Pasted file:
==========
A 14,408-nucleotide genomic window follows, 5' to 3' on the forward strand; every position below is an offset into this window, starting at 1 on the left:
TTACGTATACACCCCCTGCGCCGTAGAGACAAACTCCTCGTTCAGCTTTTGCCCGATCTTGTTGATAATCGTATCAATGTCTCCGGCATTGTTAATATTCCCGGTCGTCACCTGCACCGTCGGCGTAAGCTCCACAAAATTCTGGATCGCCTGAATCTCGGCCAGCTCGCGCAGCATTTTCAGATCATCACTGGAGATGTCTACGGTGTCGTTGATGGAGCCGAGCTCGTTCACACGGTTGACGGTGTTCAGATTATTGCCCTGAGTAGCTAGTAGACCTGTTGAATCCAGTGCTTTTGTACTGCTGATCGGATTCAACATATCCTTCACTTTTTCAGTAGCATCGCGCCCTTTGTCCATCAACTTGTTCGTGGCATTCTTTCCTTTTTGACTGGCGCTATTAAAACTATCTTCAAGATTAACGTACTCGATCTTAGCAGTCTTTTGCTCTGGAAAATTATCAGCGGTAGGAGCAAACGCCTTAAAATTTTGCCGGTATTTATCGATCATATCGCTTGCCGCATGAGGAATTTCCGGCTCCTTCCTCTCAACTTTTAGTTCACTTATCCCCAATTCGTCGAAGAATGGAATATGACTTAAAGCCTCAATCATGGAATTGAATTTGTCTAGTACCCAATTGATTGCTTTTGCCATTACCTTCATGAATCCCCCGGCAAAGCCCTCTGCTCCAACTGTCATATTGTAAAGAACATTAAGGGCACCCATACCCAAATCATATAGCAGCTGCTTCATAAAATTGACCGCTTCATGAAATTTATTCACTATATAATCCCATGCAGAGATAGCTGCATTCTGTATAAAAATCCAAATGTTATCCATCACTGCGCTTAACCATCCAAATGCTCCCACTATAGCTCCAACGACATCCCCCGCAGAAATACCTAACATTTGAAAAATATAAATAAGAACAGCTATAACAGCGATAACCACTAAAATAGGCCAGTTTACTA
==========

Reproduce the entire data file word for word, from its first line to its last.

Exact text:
A 14,408-nucleotide genomic window follows, 5' to 3' on the forward strand; every position below is an offset into this window, starting at 1 on the left:
TTACGTATACACCCCCTGCGCCGTAGAGACAAACTCCTCGTTCAGCTTTTGCCCGATCTTGTTGATAATCGTATCAATGTCTCCGGCATTGTTAATATTCCCGGTCGTCACCTGCACCGTCGGCGTAAGCTCCACAAAATTCTGGATCGCCTGAATCTCGGCCAGCTCGCGCAGCATTTTCAGATCATCACTGGAGATGTCTACGGTGTCGTTGATGGAGCCGAGCTCGTTCACACGGTTGACGGTGTTCAGATTATTGCCCTGAGTAGCTAGTAGACCTGTTGAATCCAGTGCTTTTGTACTGCTGATCGGATTCAACATATCCTTCACTTTTTCAGTAGCATCGCGCCCTTTGTCCATCAACTTGTTCGTGGCATTCTTTCCTTTTTGACTGGCGCTATTAAAACTATCTTCAAGATTAACGTACTCGATCTTAGCAGTCTTTTGCTCTGGAAAATTATCAGCGGTAGGAGCAAACGCCTTAAAATTTTGCCGGTATTTATCGATCATATCGCTTGCCGCATGAGGAATTTCCGGCTCCTTCCTCTCAACTTTTAGTTCACTTATCCCCAATTCGTCGAAGAATGGAATATGACTTAAAGCCTCAATCATGGAATTGAATTTGTCTAGTACCCAATTGATTGCTTTTGCCATTACCTTCATGAATCCCCCGGCAAAGCCCTCTGCTCCAACTGTCATATTGTAAAGAACATTAAGGGCACCCATACCCAAATCATATAGCAGCTGCTTCATAAAATTGACCGCTTCATGAAATTTATTCACTATATAATCCCATGCAGAGATAGCTGCATTCTGTATAAAAATCCAAATGTTATCCATCACTGCGCTTAACCATCCAAATGCTCCCACTATAGCTCCAACGACATCCCCCGCAGAAATACCTAACATTTGAAAAATATAAATAAGAACAGCTATAACAGCGATAACCACTAAAATAGGCCAGTTTACTA